A lot has been happening... and there’s more to come. We are looking back at an intense year with both very enriching and very sad moments. One thing which was always consistent are the skills of our writers from all around the world. Here is a little selection of the best stories of 2019.
(Clockwise) Charl Landvreugd, Performance “movt nr. 9: Holland Mijn Mars”, 2017. Photo credit: Aad Hoogendoorn for Witte de With; François Knoetze: Core Dump, Dakar featuring Bamba Diangne, Film still: Anton Scholtz, 2018. Courtesy François Knoetze; Felicia Abban. Self Portrait IV (Detail); Ja’Tovia Gary, Image from Giverny I (Négresse Impériale), 2018. Courtesy the artist.
Zoe Samudzi has co-penned As Black as Resistance with William C. Anderson. In the book, they show the centrality of anti-Blackness to the foundational violence of the United States and make the case for a new program of self-defense and transformative politics for Black Americans. At the end of 2018, Samudzi curated a show in Oakland, California, at Ashara Ekundayo, a gallery dedicated exclusively to Black female artists. In this interview, Will Furtado speaks to Samudzi about institutional space to focus on Black womxn’s cultural production, narrow representations of the African continent, and the exceptionalization of Blackness through major art awards.
Ja’Tovia Gary, Image from Giverny I (Négresse Impériale), 2018. Courtesy the artist.
In our latest series – Female Pioneers – we look at female artists from Africa who have made major contributions to art on the continent. This time we reflect on the work of Ghanaian photographer Felicia Abban. In the 1950s she started as her father’s apprentice in a seaside town in the Western Region of Ghana. She would, however, go on to become one of the continent’s most respected photo artists of her day – on the payroll of Kwame Nkrumah and a detailed analyst of her country’s transformation.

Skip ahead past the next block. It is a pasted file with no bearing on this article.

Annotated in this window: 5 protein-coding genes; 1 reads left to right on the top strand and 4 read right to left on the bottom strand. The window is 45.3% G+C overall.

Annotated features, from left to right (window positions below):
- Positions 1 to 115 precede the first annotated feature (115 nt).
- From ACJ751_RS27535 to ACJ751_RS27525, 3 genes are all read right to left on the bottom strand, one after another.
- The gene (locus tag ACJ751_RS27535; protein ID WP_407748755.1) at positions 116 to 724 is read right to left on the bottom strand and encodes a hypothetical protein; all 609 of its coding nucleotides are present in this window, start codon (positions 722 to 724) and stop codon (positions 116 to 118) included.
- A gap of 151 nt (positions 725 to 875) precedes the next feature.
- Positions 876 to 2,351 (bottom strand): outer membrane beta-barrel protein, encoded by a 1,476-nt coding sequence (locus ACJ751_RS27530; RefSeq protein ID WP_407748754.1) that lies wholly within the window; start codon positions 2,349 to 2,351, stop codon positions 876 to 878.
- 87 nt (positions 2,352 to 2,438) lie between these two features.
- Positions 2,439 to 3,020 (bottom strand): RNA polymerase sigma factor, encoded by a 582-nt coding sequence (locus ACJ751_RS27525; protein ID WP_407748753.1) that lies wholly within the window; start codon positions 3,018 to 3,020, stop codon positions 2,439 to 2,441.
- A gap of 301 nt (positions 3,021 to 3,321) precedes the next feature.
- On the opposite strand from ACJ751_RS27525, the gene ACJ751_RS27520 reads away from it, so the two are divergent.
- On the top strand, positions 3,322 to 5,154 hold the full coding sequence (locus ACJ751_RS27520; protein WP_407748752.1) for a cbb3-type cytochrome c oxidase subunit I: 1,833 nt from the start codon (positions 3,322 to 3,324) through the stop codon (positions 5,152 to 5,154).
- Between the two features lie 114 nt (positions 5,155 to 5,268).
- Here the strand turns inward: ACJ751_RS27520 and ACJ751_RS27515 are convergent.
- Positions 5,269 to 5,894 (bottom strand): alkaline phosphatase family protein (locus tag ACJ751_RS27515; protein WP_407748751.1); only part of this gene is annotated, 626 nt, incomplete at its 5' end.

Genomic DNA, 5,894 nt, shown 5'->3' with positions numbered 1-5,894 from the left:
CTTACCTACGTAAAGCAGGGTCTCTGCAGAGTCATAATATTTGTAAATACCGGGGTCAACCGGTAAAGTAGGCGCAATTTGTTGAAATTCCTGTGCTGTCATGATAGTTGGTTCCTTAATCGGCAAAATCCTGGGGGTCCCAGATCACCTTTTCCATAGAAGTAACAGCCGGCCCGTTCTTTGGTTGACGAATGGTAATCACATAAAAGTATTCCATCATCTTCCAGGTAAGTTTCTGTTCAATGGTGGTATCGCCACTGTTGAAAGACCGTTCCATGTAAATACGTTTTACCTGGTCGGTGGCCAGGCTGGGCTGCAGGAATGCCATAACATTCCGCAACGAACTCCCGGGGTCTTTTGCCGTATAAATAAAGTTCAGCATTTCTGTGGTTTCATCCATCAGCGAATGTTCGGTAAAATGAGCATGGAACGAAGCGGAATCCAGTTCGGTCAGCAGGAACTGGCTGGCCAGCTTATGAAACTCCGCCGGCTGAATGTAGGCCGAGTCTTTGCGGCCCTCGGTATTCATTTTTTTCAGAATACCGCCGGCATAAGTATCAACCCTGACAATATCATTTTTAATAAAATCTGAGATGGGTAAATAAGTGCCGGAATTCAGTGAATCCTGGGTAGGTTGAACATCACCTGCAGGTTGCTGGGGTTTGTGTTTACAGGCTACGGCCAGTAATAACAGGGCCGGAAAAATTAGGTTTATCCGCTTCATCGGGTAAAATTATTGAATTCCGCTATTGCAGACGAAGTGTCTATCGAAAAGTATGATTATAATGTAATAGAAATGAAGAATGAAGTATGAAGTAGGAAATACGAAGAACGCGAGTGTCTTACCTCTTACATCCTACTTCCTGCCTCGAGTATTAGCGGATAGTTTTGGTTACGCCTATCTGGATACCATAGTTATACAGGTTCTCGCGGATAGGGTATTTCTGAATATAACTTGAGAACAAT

The Netherlands was one of the most belligerent European colonial empires. Driven by commerce and spread over four continents, their imperial ambitions changed the lives and cultures of millions of people, from Indonesia to the Caribbean. In this series we speak to artists and arts practitioners dealing with the legacies of that empire, in the Netherlands and beyond. In this interview with artist Charl Landvreugd, Will Furtado discusses the specificity of the Afro-Dutch art discourse.
Charl Landvreugd, Performance “movt nr. 9: Holland Mijn Mars”, 2017. Photo credit: Aad Hoogendoorn for Witte de With
On the occasion of the exhibition “Diago: The Pasts of this Afro-Cuban Present” at the Lowe Art Museum in Miami, C&AL spoke with curator Alejandro de la Fuente about Cuba’s official history, the current Cuban art scene and the role of Afro-Cuban artists.